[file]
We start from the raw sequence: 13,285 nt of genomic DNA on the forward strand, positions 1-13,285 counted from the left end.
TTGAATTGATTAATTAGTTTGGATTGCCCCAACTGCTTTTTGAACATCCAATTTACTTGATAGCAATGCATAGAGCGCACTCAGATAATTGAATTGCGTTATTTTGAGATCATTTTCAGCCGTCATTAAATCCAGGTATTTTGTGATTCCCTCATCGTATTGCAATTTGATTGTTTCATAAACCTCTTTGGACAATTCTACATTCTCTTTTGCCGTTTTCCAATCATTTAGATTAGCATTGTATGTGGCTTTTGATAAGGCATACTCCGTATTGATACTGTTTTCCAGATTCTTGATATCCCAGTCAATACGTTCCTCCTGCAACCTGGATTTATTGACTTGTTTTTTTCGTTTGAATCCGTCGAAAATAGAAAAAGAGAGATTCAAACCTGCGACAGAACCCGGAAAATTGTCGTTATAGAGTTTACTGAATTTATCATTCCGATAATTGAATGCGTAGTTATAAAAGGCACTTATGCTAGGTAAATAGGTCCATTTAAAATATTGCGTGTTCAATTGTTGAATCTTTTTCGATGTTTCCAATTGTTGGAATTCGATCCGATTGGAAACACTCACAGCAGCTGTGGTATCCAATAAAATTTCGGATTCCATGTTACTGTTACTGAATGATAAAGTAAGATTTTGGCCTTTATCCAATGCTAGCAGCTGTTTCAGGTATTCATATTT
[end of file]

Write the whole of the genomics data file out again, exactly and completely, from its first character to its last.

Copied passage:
We start from the raw sequence: 13,285 nt of genomic DNA on the forward strand, positions 1-13,285 counted from the left end.
TTGAATTGATTAATTAGTTTGGATTGCCCCAACTGCTTTTTGAACATCCAATTTACTTGATAGCAATGCATAGAGCGCACTCAGATAATTGAATTGCGTTATTTTGAGATCATTTTCAGCCGTCATTAAATCCAGGTATTTTGTGATTCCCTCATCGTATTGCAATTTGATTGTTTCATAAACCTCTTTGGACAATTCTACATTCTCTTTTGCCGTTTTCCAATCATTTAGATTAGCATTGTATGTGGCTTTTGATAAGGCATACTCCGTATTGATACTGTTTTCCAGATTCTTGATATCCCAGTCAATACGTTCCTCCTGCAACCTGGATTTATTGACTTGTTTTTTTCGTTTGAATCCGTCGAAAATAGAAAAAGAGAGATTCAAACCTGCGACAGAACCCGGAAAATTGTCGTTATAGAGTTTACTGAATTTATCATTCCGATAATTGAATGCGTAGTTATAAAAGGCACTTATGCTAGGTAAATAGGTCCATTTAAAATATTGCGTGTTCAATTGTTGAATCTTTTTCGATGTTTCCAATTGTTGGAATTCGATCCGATTGGAAACACTCACAGCAGCTGTGGTATCCAATAAAATTTCGGATTCCATGTTACTGTTACTGAATGATAAAGTAAGATTTTGGCCTTTATCCAATGCTAGCAGCTGTTTCAGGTATTCATATTT